[ Knitting ]

How To Make Your Socks Last Longer

A common issue amongst sock knitters is that hand-knit socks just don’t last as well as commercially made socks. That doesn’t stop us from knitting our beloved socks, but it does present an ongoing challenge. How can we knit socks that last longer?

Fortunately, knitters are creative beings. We’ve come up with all sorts of clever ways to extend the life of our precious hand-knit garments, including socks

Today, though, I want to focus on knitting the sole of your socks so they don’t wear through quite so quickly. Everyone’s feet are different. We carry our weight differently. The shape of our feet is unique. Even the styles of shoes we wear and how we prefer them to fit differ greatly. How our feet slide around in our shoes can absolutely play a part in how our socks wear. So what I’m saying is that what works for one person may not work for their best friend because we are all so beautifully unique. What follows is what has helped my socks last longer, but please keep trying techniques until you find what works for you and your foot.

Now, my sock-knitting journey really began to take off in 2015. And I quickly noticed some trends. First, the better the socks fit my feet from the beginning, the better my socks lasted. Too loose and they wore out super fast. Too tight, and not only was it uncomfortable to have my little piggies squished all day but the top of the toes busted holes too.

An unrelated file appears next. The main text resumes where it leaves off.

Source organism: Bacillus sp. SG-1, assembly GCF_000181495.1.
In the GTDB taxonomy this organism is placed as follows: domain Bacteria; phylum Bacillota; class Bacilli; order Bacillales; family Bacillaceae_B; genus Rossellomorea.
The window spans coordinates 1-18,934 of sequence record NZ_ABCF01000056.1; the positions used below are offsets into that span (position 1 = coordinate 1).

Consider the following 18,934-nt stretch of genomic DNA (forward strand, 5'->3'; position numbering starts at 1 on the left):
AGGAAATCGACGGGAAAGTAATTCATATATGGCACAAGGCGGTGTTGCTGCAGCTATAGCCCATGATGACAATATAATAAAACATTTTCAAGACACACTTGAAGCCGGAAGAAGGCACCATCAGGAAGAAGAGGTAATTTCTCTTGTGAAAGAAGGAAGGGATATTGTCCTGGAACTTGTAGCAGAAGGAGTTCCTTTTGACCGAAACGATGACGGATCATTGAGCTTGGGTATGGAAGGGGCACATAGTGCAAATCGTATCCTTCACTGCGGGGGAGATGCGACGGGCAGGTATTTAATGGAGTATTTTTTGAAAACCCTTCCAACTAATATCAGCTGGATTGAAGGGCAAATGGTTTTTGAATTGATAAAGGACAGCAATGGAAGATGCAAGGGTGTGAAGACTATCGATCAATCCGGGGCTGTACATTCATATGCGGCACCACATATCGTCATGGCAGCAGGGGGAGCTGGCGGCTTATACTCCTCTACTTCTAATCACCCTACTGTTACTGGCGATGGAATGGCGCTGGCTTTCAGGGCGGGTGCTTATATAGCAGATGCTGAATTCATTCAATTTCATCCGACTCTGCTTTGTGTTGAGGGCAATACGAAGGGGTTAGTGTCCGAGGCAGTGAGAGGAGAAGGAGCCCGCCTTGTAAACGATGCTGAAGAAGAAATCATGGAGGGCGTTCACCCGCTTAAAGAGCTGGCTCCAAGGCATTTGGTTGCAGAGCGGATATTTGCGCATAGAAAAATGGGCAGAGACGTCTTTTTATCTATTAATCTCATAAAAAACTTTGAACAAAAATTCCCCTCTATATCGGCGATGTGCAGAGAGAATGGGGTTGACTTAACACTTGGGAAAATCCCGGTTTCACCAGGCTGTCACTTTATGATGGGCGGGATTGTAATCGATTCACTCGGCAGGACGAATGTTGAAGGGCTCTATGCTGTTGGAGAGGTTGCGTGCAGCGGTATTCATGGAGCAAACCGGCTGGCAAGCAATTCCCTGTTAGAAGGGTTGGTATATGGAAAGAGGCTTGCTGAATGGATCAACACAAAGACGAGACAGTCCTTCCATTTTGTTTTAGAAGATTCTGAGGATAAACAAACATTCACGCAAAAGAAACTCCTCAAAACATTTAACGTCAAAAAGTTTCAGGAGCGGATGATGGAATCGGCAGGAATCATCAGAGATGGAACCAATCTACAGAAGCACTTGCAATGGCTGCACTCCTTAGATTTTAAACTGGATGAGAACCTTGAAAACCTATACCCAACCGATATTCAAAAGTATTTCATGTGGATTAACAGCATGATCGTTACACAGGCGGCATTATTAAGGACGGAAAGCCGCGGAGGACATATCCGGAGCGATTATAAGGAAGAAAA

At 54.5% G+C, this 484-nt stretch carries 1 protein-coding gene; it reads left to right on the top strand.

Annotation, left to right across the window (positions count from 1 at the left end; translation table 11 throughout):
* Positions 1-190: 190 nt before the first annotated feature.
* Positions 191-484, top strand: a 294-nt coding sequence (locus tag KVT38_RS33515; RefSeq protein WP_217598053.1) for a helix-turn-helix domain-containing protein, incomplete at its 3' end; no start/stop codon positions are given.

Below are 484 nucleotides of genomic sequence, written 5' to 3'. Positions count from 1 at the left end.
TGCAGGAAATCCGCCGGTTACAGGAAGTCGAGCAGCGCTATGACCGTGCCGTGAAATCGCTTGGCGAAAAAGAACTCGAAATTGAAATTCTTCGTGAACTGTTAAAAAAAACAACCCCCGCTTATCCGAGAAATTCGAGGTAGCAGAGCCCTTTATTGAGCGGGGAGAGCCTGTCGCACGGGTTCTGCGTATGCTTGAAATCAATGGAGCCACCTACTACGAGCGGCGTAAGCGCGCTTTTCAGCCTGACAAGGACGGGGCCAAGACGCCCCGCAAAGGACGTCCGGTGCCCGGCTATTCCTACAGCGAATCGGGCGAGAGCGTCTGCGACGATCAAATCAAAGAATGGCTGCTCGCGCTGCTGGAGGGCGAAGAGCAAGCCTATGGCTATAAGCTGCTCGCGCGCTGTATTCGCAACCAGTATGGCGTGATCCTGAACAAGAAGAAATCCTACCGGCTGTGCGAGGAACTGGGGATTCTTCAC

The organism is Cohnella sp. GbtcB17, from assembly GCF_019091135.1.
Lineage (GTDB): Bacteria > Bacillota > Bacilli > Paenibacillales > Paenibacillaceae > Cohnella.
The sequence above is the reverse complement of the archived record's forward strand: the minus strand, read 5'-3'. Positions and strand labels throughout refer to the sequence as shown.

So once I dialed in fit (mostly-there always seems to be room for improvement in this area), it became more clear where my socks needed the most reinforcement. My observations showed that I tend to wear out my socks first under the ball of my foot. Next, underneath my heel begins to get thin. These are the same problem areas I’ve noticed time and time again. This is as true of my commercially made socks as it is with my hand-knit ones. If you haven’t already, I encourage you to closely examine the wear patterns of your socks too. You need to know which parts of your socks need a little assistance.

One more notable observation: my heel flap never wears holes. Like, it’s never happened ever. This got me thinking maybe I could apply the traditional slip-stitch heel flap pattern to the other parts of my sock that most need it. Turns out it’s not hard to do and it has worked very well in helping my socks last longer.

So, if like me you also find the bottom of your socks wearing out too quickly under any part of your foot, I’ve written up instructions on how I use a slip-stitch pattern to help my socks last longer. If you give it a try, please let me know how it works for you. I’d love to hear how it goes. My hope is that this simple modification to your sock knitting will add even more enjoyment to your knitting time as well as your wearing time too!

Picture of Mindy Kingery

Mindy Kingery

When I'm not dyeing, designing or dreaming of yarn, you can find me digging in my garden, hiking with my family or working on one of my many, many WIPs.


  1. squee! I am excited to try this out. About once a year I patch holes in all the socks that have given out and your option is a great alternative. Thanks for sharing.

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